Creeping. Aching. Crawling. Throbbing. If you have Restless Legs Syndrome (RLS), you know these words describe the sensations that make you want to move your legs. Symptoms may seem worse or more noticeable in the evening, after you’ve had a chance to slow down and have fewer distractions. Feelings may intensify after a long car ride or sitting in a movie theater for several hours as well. Getting up to stretch, walk or even jiggle your legs tends to help that unpleasant restless feeling temporarily quiet itself.
It's common for RLS symptoms to fluctuate, feeling less noticeable one day and more intense on other days. For some people, the leg sensations can even seem to vanish for a while, and then return. Symptoms may worsen with age and spread to include the arms. But you do not have to handle RLS on your own. Help is available.
“I recommend starting with your family doctor first. If you are not able to get a confirmed diagnosis, then see a specialist,” says John Wald, M.D., a neurologist with Henry Ford Jackson Hospital. “Because Restless Legs Syndrome is classified as both a neurological and a sleep disorder, a neurologist or a sleep specialist will be able to make a diagnosis and recommend a plan for treatment.”
RLS affects approximately ten percent of American adults, according to the National Sleep Foundation, and is twice as common among women as men.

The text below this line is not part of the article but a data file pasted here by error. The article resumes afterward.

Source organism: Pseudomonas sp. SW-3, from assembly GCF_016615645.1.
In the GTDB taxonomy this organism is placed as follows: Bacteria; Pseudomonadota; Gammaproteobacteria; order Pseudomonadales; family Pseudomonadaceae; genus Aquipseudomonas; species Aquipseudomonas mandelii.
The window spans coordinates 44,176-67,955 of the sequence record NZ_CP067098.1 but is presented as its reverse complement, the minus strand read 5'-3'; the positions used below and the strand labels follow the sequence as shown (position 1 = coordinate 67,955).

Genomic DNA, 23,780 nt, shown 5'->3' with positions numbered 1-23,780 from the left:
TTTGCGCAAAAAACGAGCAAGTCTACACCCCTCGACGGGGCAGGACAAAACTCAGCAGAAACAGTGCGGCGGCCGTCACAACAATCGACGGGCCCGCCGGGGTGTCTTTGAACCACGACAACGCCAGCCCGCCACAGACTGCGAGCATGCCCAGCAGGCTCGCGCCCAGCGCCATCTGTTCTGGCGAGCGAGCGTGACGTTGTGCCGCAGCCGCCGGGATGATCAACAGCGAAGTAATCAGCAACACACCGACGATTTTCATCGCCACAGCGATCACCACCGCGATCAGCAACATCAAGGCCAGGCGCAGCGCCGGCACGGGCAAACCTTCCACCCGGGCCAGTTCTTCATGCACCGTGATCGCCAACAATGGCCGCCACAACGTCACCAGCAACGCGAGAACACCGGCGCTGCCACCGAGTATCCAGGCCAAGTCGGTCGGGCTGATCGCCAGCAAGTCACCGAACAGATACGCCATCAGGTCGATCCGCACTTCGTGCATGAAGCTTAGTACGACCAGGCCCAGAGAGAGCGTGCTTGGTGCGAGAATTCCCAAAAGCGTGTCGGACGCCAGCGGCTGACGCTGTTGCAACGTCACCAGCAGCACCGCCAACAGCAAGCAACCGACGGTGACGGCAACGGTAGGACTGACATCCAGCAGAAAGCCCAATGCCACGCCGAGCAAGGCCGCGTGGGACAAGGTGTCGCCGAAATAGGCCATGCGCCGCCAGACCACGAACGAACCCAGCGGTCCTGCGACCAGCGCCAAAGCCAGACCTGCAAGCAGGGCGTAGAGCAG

How Restless Legs Syndrome Can Be Treated
When a patient comes to Dr. Wald with symptoms connected to RLS, he begins with a clinical exam to test for iron deficiency.
“Restless Legs Syndrome is very common due to anemia and the natural aging process of the brain,” he says. “Your brain needs dopamine, an important chemical messenger, to function properly. To produce dopamine, your brain needs iron. If you are anemic, it causes a dopamine deficiency.”
Medications to address anemia, as well as dopamine replacement therapy, can help address RLS symptoms. Dr. Wald recommends talking with your doctor or pharmacist about the potential risks and side effects of any medication you are prescribed. For example, if a medication causes drowsiness, it would not be recommended for daytime use. This is especially important to know because RLS can disrupt or make it difficult to get to sleep, resulting in daytime drowsiness. Taken in the evening, the same medication can have the secondary benefit of allowing you to sleep more peacefully while your restless legs take a rest.
Dr. John Wald is a neurologist and sees patients at Henry Ford Health in Jackson, Michigan.